PROOFREADING AND EDITING STRATEGIES
Many students do not realize that proofreading and editing are the final stages of the writing process. Every assignment–a discussion board post, essay, proposal, etc., should be proofread and edited before submitting it to the instructor.
To guide you in this process, here are some proofreading and editing strategies that work well:
Take a break.
Allow yourself some time between writing and proofreading. Even a five-minute break can be productive because it will allow you some distance from what you have written, so you can return to your paper with a fresh eye and mind.
Read out loud.
Reading what you wrote out loud to yourself can help you catch both grammatical errors and awkward organization or development of ideas.
Asking a friend or family member to read your paper will give you another perspective on your writing. Also, a fresh reader will be able to help you catch mistakes that you might have overlooked.
Run Spell Check.
The Spell Check function in Microsoft Word can help you quickly find the spelling and grammar mistakes in the Word document. To run Spell Check, click on the Spelling & Grammar button in the “Review” tab of Microsoft Word. Or, if you notice Microsoft is underlining your words in red, green, or blue, simply right click on those words and Microsoft will offer your suggestions on how to correct the issue.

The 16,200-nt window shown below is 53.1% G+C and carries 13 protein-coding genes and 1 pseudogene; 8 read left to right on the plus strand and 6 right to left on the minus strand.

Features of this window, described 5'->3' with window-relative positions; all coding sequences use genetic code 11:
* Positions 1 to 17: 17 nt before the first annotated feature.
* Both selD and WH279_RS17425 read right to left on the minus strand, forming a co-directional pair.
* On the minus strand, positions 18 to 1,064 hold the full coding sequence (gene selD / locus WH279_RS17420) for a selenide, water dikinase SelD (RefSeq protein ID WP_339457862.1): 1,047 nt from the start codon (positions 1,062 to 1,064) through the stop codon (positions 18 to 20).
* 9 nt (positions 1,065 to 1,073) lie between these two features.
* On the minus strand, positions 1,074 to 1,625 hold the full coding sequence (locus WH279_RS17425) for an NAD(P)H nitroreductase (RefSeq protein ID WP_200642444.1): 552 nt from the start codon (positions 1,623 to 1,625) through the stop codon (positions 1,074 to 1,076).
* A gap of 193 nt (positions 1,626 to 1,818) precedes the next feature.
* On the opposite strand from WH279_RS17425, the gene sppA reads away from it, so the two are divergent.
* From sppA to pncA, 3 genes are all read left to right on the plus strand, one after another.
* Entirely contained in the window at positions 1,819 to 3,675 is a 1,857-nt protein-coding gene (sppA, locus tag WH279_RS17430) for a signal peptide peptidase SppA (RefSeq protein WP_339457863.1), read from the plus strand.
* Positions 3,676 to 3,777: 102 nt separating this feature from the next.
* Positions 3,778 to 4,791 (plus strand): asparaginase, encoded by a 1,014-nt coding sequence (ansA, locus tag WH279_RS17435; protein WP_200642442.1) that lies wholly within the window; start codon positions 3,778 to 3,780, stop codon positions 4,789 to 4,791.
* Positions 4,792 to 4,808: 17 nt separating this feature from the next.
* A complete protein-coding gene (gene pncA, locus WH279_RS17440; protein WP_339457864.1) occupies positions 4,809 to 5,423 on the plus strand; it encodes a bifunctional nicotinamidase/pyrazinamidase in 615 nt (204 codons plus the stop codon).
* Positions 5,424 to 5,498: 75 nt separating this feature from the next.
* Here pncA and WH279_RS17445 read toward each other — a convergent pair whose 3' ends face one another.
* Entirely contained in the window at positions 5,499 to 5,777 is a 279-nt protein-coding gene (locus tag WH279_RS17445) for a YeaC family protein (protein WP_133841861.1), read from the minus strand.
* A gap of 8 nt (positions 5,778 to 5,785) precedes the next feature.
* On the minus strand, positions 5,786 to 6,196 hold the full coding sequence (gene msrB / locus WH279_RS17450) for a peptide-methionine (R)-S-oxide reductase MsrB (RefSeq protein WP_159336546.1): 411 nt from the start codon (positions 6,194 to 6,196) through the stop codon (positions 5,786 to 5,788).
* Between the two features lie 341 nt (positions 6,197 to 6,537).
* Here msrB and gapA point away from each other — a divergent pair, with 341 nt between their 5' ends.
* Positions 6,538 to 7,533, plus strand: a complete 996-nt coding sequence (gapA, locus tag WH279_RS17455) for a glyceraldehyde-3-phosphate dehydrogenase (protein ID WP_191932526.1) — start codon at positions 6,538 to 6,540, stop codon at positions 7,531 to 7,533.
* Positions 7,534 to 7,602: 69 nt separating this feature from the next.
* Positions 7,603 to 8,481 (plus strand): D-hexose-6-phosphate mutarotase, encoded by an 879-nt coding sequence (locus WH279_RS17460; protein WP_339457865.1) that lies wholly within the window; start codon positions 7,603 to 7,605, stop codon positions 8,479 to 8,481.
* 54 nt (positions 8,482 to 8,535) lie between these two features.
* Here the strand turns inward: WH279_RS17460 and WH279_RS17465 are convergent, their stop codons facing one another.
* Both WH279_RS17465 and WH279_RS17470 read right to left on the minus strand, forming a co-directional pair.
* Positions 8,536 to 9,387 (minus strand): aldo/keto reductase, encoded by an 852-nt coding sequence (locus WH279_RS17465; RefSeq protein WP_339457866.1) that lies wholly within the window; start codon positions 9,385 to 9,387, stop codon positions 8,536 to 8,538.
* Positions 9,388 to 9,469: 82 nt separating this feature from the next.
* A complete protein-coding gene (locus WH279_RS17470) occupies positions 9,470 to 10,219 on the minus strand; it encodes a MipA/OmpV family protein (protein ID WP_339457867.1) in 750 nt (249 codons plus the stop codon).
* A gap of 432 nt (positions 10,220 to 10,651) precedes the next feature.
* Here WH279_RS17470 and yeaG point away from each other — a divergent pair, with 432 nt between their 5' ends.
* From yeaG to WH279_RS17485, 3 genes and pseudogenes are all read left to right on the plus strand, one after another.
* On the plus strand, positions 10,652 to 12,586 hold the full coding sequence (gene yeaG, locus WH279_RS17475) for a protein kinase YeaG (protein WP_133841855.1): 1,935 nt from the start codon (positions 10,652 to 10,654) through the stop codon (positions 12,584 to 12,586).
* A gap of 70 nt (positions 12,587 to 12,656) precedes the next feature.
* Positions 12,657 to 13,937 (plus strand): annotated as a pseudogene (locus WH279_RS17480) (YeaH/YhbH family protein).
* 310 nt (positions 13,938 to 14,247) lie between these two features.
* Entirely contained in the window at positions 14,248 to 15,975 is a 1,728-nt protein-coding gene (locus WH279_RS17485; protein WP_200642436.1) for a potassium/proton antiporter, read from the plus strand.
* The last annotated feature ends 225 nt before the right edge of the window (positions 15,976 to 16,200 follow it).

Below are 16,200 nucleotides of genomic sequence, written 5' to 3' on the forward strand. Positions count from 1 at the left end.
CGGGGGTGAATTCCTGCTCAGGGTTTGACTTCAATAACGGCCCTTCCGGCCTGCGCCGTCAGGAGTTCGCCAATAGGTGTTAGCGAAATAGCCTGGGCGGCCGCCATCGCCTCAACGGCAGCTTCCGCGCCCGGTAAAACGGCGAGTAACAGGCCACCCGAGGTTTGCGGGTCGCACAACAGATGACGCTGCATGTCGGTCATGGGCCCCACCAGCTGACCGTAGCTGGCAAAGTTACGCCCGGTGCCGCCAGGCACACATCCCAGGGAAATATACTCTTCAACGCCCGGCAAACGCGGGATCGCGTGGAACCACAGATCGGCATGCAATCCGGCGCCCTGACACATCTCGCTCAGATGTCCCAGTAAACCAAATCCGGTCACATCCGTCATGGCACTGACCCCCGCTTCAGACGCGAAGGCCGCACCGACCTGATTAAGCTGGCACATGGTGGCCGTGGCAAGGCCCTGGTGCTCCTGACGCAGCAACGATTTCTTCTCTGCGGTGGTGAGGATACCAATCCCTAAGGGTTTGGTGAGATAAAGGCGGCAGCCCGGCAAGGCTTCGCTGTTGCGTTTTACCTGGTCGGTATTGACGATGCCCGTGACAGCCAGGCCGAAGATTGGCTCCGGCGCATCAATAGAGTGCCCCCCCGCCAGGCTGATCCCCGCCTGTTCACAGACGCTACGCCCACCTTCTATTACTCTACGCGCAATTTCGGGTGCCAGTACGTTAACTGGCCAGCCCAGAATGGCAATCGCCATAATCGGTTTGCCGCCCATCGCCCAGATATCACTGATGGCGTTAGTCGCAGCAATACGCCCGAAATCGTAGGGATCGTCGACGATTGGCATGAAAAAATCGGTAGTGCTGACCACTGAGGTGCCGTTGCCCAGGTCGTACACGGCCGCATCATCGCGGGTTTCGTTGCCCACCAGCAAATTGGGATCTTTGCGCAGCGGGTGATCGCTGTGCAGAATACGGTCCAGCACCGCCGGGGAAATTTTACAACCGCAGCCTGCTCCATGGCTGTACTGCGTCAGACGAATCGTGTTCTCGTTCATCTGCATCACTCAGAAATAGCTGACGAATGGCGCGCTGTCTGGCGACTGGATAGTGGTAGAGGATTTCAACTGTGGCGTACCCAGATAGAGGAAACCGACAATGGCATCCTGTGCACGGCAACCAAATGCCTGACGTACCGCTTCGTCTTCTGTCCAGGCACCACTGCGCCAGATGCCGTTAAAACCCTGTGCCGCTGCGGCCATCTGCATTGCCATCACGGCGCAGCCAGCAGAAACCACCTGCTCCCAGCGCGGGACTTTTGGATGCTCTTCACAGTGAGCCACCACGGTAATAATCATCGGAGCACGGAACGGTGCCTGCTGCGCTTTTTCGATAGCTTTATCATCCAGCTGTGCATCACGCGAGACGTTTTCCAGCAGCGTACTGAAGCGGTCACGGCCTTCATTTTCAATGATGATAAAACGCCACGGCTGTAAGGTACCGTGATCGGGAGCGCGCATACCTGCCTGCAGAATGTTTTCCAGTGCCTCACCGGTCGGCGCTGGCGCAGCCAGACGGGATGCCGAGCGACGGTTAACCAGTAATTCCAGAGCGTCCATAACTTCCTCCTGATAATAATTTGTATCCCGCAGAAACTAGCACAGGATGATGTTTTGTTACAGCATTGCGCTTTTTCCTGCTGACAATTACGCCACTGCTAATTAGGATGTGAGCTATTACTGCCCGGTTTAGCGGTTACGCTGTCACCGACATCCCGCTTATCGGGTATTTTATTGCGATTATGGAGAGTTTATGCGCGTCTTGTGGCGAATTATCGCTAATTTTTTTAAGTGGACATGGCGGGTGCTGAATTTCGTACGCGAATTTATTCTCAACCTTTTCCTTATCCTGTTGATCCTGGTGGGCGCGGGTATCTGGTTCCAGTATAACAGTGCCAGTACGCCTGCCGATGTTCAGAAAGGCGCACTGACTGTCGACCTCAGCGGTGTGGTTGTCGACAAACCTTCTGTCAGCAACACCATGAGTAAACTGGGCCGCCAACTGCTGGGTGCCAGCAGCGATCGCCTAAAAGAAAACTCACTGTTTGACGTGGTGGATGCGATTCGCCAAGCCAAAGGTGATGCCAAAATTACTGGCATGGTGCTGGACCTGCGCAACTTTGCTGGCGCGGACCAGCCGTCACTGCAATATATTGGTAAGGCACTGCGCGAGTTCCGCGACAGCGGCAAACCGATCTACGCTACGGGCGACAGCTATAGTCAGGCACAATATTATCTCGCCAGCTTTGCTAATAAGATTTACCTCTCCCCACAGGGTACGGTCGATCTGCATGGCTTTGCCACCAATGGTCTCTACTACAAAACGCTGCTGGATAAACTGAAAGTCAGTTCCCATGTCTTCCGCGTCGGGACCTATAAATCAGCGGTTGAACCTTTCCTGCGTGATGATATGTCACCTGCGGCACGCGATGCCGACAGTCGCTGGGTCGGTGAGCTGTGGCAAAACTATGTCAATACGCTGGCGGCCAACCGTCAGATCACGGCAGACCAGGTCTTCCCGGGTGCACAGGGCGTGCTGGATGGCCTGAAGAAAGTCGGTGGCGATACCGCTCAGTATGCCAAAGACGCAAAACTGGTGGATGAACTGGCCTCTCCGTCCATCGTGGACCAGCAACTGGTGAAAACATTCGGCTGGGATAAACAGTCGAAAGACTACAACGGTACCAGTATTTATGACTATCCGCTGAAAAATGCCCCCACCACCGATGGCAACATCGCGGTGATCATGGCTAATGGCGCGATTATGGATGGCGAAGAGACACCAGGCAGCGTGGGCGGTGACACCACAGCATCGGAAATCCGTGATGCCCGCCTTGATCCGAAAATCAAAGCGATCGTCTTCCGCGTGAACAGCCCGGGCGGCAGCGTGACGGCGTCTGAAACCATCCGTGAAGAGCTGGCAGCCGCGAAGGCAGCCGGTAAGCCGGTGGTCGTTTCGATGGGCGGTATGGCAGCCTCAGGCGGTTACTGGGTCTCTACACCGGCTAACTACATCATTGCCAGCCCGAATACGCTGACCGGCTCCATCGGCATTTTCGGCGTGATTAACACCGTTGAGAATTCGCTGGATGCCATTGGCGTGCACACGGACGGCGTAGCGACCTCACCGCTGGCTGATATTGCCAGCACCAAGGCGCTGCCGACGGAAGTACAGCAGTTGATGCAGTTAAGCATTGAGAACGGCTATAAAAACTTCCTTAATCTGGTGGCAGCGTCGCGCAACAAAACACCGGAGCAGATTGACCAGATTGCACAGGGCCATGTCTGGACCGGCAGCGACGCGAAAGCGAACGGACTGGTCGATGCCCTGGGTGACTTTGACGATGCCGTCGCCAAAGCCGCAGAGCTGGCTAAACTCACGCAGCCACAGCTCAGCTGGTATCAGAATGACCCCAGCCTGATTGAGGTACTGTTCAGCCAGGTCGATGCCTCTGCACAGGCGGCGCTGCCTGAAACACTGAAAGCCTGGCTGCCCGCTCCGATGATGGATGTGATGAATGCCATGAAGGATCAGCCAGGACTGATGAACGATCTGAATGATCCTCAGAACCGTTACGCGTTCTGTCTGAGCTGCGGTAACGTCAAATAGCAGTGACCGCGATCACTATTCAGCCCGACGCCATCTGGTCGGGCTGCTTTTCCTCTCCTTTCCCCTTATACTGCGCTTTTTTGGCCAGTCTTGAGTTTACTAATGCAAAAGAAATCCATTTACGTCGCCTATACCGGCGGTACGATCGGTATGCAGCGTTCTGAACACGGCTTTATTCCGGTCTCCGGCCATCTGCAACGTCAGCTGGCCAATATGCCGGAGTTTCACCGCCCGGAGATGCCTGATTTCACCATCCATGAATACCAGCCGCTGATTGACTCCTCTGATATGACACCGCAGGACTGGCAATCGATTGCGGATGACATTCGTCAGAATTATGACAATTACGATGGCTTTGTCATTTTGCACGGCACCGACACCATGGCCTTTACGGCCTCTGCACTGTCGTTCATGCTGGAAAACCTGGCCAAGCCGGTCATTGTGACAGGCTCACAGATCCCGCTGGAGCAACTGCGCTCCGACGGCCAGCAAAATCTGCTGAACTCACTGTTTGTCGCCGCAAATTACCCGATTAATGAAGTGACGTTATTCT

Make MS Word read your paper back to you.
Did you know that Microsoft Word can read your paper out loud to you? By using the Speak feature in MS Word, or the Text to Speech feature for Macs, your computer can read your paper to you, allowing you to listen for awkward or confusing sentences. Watch this quick video on how to set up this feature on your computer.
Check your paper using our Revision Checklist.
To make sure you have done a thorough writing your paper, review it using our revision checklist. if you can check off all of the boxes, you are well on your way to a solid paper.
Before you begin, be sure to model and discuss each step of the writing process (prewriting, drafting, revising, editing, and publishing), preferably using a whole-class story or class newsletter article. Please note that the revising stage precedes editing. Student should have already worked through content revisions before reaching the editing step.